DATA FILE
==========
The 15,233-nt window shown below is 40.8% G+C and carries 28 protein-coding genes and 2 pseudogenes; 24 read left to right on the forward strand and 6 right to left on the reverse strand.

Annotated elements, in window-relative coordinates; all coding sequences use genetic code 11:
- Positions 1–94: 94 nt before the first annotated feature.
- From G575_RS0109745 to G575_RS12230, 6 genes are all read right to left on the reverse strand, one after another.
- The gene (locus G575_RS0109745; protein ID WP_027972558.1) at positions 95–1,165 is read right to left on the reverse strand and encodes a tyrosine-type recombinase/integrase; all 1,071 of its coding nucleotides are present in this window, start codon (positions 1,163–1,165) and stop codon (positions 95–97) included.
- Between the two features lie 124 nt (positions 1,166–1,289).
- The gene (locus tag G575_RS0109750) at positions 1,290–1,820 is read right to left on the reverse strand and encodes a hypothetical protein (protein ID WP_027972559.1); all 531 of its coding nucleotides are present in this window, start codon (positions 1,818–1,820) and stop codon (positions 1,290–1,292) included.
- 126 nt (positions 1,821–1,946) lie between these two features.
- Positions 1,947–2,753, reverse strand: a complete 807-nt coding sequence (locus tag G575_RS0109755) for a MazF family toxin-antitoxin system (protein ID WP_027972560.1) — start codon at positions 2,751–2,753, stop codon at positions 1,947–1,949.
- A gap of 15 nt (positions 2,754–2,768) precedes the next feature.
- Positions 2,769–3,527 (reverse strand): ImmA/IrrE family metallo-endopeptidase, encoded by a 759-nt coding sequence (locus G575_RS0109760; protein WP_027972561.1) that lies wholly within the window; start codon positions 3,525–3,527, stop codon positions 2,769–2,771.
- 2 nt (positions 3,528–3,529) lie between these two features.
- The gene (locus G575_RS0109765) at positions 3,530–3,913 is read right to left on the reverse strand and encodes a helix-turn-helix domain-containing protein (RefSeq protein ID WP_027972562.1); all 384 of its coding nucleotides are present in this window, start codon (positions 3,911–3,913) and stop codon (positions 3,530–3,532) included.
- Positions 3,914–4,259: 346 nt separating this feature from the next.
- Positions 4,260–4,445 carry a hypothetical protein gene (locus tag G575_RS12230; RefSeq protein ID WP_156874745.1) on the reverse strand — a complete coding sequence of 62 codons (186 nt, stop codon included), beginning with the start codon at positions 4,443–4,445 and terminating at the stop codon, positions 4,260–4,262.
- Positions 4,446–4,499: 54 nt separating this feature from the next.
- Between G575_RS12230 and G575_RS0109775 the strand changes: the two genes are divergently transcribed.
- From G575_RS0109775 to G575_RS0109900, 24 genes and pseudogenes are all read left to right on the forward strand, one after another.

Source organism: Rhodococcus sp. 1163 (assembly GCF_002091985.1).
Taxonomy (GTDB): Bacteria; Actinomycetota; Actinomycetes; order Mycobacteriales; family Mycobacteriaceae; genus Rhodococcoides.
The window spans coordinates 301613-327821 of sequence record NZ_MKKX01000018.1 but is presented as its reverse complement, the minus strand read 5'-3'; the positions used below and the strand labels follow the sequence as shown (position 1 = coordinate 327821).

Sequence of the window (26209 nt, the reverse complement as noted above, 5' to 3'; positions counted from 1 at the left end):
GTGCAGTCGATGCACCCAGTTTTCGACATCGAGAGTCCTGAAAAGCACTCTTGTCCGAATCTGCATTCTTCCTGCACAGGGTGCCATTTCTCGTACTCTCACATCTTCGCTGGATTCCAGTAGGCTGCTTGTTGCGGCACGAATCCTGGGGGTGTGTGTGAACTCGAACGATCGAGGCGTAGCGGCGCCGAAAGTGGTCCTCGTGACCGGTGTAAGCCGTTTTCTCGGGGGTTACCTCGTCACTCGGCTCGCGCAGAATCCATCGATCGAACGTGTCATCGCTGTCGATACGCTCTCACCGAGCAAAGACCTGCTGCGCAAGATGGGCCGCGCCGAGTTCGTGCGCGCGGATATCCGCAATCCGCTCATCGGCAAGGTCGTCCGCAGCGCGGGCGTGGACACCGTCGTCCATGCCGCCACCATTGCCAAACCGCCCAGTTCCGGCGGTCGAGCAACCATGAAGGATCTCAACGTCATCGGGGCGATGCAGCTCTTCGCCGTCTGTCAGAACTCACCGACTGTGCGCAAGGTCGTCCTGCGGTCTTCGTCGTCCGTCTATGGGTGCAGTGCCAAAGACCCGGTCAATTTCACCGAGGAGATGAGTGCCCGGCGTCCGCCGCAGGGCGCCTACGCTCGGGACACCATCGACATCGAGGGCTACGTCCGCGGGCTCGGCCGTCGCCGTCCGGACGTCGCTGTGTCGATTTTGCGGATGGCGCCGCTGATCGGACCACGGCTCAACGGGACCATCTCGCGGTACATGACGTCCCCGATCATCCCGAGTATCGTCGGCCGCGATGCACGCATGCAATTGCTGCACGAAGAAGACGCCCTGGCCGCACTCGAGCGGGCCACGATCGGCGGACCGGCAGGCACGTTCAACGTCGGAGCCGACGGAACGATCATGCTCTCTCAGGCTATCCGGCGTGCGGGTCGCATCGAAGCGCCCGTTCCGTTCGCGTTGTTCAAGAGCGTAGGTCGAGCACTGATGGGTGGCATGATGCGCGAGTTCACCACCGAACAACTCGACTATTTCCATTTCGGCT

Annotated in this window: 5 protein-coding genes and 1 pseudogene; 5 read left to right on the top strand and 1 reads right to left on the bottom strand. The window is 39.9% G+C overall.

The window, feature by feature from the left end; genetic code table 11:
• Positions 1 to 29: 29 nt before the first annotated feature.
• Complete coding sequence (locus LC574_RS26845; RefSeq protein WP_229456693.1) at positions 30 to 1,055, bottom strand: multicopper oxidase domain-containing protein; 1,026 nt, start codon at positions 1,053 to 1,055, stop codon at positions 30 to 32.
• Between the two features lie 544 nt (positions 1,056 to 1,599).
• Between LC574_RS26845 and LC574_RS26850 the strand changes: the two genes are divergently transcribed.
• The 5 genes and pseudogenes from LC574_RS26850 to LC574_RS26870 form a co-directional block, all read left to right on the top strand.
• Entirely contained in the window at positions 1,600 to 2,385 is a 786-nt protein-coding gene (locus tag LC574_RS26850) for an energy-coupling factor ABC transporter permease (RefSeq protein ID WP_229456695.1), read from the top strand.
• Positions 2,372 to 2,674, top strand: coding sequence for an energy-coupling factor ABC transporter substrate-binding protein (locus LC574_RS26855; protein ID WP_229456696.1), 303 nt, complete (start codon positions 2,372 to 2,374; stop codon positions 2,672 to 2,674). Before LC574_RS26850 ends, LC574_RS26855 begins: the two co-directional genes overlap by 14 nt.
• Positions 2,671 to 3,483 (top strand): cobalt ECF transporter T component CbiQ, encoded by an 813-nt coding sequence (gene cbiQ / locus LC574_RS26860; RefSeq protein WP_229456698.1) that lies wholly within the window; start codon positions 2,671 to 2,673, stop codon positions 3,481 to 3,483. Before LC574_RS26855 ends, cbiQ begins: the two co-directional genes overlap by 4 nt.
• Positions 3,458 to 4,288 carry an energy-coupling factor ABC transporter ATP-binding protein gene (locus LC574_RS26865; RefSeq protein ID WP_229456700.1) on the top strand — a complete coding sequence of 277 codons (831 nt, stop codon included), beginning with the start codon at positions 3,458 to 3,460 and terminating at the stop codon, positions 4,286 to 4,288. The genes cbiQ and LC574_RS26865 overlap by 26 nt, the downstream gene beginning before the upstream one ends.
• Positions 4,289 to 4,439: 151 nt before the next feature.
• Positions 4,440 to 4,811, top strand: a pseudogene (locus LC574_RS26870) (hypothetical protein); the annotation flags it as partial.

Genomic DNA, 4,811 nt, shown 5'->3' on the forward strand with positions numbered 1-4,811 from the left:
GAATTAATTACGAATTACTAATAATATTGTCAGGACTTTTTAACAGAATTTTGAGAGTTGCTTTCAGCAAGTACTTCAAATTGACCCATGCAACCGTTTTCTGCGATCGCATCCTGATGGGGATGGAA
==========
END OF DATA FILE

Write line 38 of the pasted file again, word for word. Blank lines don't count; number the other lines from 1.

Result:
GAATTAATTACGAATTACTAATAATATTGTCAGGACTTTTTAACAGAATTTTGAGAGTTGCTTTCAGCAAGTACTTCAAATTGACCCATGCAACCGTTTTCTGCGATCGCATCCTGATGGGGATGGAA